After 18 months, St. Louis jail oversight board members get access to the building
More than 18 months after they were appointed, some members of the St. Louis Detention Facilities Oversight Board finally gained access to the city’s jail.
Mayor Tishaura Jones appointed the nine members of the Detention Facilities Oversight Board in 2022, but legal battles and a failure to complete required training meant the board could not access the downtown City Justice Center until now.
Three members — its chairman, the Rev. Darryl Gray; former city Health Director Pam Walker; and Ornetha Lewis-Walls — spent about 50 minutes inside the jail on Tuesday, mostly in conversation with Corrections Commissioner Jennifer Clemens-Abdullah. Other members had not yet completed the required training and were not allowed in.
The three originally asked to see the medical and kitchen facilities, as well as to speak with corrections officers and detainees, Gray said. They were not afforded that opportunity.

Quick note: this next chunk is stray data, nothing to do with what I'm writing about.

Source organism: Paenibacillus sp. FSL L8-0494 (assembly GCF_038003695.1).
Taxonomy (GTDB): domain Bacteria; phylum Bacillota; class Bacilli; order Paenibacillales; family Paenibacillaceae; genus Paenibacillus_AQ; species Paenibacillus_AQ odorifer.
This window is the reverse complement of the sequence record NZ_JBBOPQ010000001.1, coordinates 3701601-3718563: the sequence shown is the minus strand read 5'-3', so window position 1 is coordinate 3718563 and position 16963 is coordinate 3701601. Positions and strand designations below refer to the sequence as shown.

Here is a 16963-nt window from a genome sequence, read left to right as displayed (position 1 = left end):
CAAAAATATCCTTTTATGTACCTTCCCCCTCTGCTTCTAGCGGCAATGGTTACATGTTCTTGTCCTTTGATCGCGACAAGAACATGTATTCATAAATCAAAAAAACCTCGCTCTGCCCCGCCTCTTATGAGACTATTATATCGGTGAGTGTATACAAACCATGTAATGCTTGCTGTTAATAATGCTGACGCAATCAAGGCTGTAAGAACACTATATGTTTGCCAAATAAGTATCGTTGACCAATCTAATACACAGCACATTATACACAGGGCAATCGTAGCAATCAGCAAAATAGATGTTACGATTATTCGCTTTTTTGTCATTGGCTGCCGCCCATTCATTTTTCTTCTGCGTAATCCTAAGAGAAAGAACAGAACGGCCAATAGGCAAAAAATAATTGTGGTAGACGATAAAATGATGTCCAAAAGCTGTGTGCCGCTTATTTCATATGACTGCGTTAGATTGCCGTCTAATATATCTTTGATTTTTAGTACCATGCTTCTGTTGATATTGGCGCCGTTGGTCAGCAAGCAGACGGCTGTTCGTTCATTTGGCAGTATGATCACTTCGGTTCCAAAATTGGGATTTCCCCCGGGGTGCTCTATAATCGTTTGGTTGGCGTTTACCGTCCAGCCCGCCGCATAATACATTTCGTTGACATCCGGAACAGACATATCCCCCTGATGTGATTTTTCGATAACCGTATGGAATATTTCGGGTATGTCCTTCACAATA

“But I think that this visit might have been a bit more promising,” he said. “We had an opportunity to visit with the commissioner of corrections, and to have a heart-to-heart, face-to-face.”
The group was able to extract a promise that its staff would have access to the jail to investigate submitted complaints, which Gray called the “No. 1 thing” he took from the meeting. Second on the list, he said, was a chance to make it clear that the oversight board and the commissioner can work together to improve conditions at the jail.
“We’re not advocates. We’re board members,” he said. “We have been forced to take an advocacy role, because we haven't had access.”
Clemens-Abdullah left the building shortly after the meeting without commenting to reporters. A spokesperson for the city's Public Safety department also did not respond to a request for comment.
The meeting came less than two weeks after the St. Louis Board of Aldermen made changes to the law creating the Detention Facilities Oversight Board, including consolidating and reducing the required training, making it easier for the board to get its own independent legal opinion and making it clearer when an oversight board investigation would be considered “interference” with other legal matters.
Gray said he believed that legislation may have “shaken loose” the visit. It passed the board 12-0 and is on the mayor’s desk awaiting her signature. Under city law, it will take effect even if she does not sign it.